Step Three – If your agent finally succeeds in selling your manuscript to a publishing company, they will have their editors review it, and even if you think it’s perfect, your revision and improvement process starts all over again. Since the publishing company has purchased the rights to your book, this is the point where they can demand drastic rewrites, if they so choose. The manuscript is now their baby, not yours. You’re just the hired labor.
Your agent will be essential to help negotiate the best deal for your book with the publisher. Since the agent will be paid from their contracted portion of your profits, it behooves them to negotiate the best possible contract on your behalf, which generally involves some sort of advance payment, and then if sales are successful enough to cover the publisher’s initial advance cost that they paid you, you will start collecting royalties on subsequent sales. A lot of sales need to occur for this to happen however, because the publishing company will be out both the money they spent on your advance, as well as all the cost tied up in printing and distributing your book to countless bookstores. If the books don’t sell well, you may never see another dime beyond that advance payment, and there is nothing you can really do because the publisher now owns the rights to the book, not you. You can probably buy it back from them, and they would likely be willing to do it to cover the rest of their costs on an unsuccessful book, but then you’re right back where you started if you were to self-publish from the get go.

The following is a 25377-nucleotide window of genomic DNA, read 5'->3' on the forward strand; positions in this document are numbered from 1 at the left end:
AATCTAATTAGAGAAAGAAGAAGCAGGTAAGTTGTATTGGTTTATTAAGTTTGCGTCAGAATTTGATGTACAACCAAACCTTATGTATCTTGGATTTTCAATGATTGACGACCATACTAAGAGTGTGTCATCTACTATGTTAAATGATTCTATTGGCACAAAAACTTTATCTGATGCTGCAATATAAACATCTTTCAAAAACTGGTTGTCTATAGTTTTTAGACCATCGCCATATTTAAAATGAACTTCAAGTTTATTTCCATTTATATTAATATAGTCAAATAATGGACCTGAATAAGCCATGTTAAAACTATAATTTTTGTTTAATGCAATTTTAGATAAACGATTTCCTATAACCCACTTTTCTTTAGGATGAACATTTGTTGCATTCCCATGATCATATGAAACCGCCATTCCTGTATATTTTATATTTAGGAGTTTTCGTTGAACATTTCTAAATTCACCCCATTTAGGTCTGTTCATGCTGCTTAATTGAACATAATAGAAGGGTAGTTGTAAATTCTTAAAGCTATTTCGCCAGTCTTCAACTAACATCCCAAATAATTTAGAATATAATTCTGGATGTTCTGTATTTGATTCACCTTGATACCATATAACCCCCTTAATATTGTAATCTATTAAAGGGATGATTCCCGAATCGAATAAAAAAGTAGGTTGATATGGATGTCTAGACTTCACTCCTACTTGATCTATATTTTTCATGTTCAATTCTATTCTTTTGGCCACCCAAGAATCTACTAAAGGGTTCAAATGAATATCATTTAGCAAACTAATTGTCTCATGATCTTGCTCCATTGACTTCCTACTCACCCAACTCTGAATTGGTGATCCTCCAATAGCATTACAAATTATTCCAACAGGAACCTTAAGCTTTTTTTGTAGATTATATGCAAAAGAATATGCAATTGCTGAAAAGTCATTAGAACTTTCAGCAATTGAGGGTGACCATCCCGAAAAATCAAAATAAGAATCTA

Traditional publishing is risky to you as an author because you might never get to see your book in print. You just might never find an agent or publishing company that is interested in it, and that’s as much due to luck as anything else. The rewards if you succeed however are so high! If your book is published, and it is a hit, and the right people start buying it and talking about it, you can become rich and famous! Talk shows, movie options, book signings, the whole enchilada. Obviously that result is pretty rare. Especially for new authors.
My biggest advice to you is to keep writing! The more you write, the better you get at writing, AND the more opportunity you will have to sell something successfully. If you’re thinking about writing as a business, your stories are your products. The more products you have, and the better they are, AND the better you get at making your stories visible to potential buyers, the more successful you will become.
If there is any particular part of this whole process you’re most curious about or want some help with, let me know! Conversely, if you know of a better way, or think that some of the information I’ve provided is just plain wrong, by all means, educate me.